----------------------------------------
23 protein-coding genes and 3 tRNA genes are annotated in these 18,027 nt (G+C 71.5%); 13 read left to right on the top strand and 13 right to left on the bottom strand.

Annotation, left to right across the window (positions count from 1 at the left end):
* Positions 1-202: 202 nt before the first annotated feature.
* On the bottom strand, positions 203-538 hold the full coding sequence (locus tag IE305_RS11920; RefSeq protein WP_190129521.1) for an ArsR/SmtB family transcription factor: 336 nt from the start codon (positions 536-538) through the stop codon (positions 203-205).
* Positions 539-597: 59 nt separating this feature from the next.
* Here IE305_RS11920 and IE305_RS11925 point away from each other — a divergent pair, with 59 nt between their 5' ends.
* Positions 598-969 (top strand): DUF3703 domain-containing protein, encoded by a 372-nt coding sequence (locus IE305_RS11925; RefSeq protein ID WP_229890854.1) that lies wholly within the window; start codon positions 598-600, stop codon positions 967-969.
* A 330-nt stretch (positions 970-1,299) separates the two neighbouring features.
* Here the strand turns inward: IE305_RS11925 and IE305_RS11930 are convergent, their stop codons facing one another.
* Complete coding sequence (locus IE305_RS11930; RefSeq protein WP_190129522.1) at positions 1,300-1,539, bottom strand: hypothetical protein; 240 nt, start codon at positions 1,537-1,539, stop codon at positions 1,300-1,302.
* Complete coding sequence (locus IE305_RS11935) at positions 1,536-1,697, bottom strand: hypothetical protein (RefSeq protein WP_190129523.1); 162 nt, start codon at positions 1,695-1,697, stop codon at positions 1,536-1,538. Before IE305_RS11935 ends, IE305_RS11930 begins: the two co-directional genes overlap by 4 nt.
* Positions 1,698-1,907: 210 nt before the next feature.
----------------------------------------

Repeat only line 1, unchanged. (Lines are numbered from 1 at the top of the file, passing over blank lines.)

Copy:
23 protein-coding genes and 3 tRNA genes are annotated in these 18,027 nt (G+C 71.5%); 13 read left to right on the top strand and 13 right to left on the bottom strand.